Notice: Undefined index: order_next_posts in /nas/content/live/gadgetmag/wp-content/plugins/smart-scroll-posts/smart-scroll-posts.php on line 194

Notice: Undefined index: post_link_target in /nas/content/live/gadgetmag/wp-content/plugins/smart-scroll-posts/smart-scroll-posts.php on line 195

Notice: Undefined index: posts_featured_size in /nas/content/live/gadgetmag/wp-content/plugins/smart-scroll-posts/smart-scroll-posts.php on line 196

Advent Vega Tegra Note 7 review

We review the Advent Vega Tegra Note 7. Is this low cost Android tablet a good alternative to the Nexus 7?

Many of our readers may remember the original Advent Vega, which launched just over 3 years ago. How time flies! It arrived at a time when 10” tablets were expensive and underwhelming, bringing with it a rock bottom price tag, support from a top UK retailer and a powerful NVidia chipset. Throw in a high degree of hackability and it was exactly what the market needed – it sold in huge numbers and to this day is fondly remembered amongst Android fans.

The successor has been a long time coming and while it shares some key features with it’s predecessor – a NVidia processor is still on board and it’s still very competitively priced – it has also changed to reflect how the tablet market has matured since the original was released.

The Advent Vega Tegra Note 7 is, as the name suggests, a 7” tablet. The release of the Nexus 7 – another NVidia device – changed the tablet market completely. Prices dropped, practicality increased and the device was a runaway success. With the 2013 Nexus 7 moving to Qualcomm internals, you could argue that the Vega device is that device’s spiritual successor too.

Overall the Vega packs good specs, albeit lacking in some areas compared to it’s main rival, the aforementioned 2013 Nexus 7.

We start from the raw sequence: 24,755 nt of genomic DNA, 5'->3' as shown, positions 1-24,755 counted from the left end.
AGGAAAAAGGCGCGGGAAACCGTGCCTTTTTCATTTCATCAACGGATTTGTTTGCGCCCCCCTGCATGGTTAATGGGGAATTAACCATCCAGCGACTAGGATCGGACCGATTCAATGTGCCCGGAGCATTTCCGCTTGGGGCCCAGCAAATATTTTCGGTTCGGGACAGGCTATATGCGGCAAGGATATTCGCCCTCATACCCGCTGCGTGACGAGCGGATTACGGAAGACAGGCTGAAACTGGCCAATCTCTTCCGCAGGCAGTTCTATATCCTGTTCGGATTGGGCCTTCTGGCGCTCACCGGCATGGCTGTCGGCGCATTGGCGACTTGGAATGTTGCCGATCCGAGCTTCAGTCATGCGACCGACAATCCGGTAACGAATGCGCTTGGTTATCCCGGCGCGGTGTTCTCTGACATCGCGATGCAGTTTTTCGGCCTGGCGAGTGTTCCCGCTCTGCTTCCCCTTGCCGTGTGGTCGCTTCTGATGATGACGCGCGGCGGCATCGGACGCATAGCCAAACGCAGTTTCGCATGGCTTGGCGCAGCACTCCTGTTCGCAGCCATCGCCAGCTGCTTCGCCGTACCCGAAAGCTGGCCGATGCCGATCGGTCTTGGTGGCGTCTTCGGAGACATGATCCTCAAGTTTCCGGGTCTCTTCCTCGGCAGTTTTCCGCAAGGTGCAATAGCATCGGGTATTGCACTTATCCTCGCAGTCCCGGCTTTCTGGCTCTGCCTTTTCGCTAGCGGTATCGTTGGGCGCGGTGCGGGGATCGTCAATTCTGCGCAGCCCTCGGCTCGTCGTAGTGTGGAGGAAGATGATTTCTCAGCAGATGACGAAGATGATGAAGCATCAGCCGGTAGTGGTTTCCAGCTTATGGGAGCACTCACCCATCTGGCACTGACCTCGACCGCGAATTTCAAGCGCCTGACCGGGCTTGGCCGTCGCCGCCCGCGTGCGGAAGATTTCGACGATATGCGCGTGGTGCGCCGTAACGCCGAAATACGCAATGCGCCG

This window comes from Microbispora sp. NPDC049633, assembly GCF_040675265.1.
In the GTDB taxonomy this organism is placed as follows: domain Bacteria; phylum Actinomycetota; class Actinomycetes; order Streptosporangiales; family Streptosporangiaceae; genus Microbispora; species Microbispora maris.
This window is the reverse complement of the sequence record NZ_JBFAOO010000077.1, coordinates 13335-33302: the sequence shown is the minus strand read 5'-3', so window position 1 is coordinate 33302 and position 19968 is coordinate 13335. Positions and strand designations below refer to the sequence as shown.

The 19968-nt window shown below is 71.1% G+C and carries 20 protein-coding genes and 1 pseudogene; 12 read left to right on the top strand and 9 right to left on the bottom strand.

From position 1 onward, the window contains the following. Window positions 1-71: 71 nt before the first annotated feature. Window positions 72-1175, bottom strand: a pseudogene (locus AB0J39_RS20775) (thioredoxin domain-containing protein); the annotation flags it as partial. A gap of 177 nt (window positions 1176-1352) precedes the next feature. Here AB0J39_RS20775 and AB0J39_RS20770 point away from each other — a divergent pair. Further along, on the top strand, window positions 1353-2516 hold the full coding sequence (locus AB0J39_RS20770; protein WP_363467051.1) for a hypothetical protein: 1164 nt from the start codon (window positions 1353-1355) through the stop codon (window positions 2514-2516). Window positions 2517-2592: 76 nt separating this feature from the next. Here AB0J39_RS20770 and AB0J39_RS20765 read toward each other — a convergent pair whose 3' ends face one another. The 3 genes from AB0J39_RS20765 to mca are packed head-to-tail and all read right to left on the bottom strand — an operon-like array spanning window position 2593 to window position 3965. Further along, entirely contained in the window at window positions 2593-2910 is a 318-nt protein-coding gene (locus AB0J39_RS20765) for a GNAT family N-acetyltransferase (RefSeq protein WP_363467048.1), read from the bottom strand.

At the heart of the device beats a Nvidia Tegra 4 heart – a quad core CPU and a very powerful GPU ideally suited to the most demanding of games. 1GB of RAM is onboard (surprisingly, given the trend towards 2GB of RAM on devices now) and 16GB of storage. A microSD slot, something that is arguably essential as many games grow to well over a gigabyte in size, supplements this.

The usual array of connectivity is present – microUSB, microHDMI for connectivity to a TV, Bluetooth 4.0 and of course WiFi. A 5 Megapixel camera is included if you want to be ‘that guy’ together with a VGA front facing camera for video calling and selfies. The camera itself is acceptable for a tablet, using SmugMug’s Camera Awesome as the camera app.

The screen on the Vega is a 1280×800 IPS unit. It’s not bad, but it feels a lot like ‘last year’s screen’ both in resolution and clarity. It certainly pales next to the new Nexus. The new Vega, as with the original, is a device that’s engineered to a price point – some compromises are evident and this is one example.

Nvidia’s background is in gaming and the Vega is a great gaming tablet. As well as the powerful hardware and expandable storage, the device includes dual front facing stereo speakers. With ‘PureAudio’ technology, they crank up to a decent volume and it’s an often-overlooked feature that really contributes to an immersive gaming experience.

The Vega has one more party piece up its sleeve and the clue’s in the name. The device ships with a stylus and a silo in the device to put it in. The stylus itself has a great weight to it and an angled, spongy tip that lets you vary the thickness of screen input dependent on the pressure you put on it.

The bundled apps for use with the stylus are fairly basic, but with the Google Play Store on board, plenty of alternatives are available.

Out of the box the Vega includes Android 4.2 in a very stock Android style. A handful of game demos are included and a couple of Nvidia Tegra specific apps, but if you like your Android ‘pure’, you won’t find much here to offend. Performance is silky smooth and battery life is good, although heavy gaming can deplete it quickly, as with any device.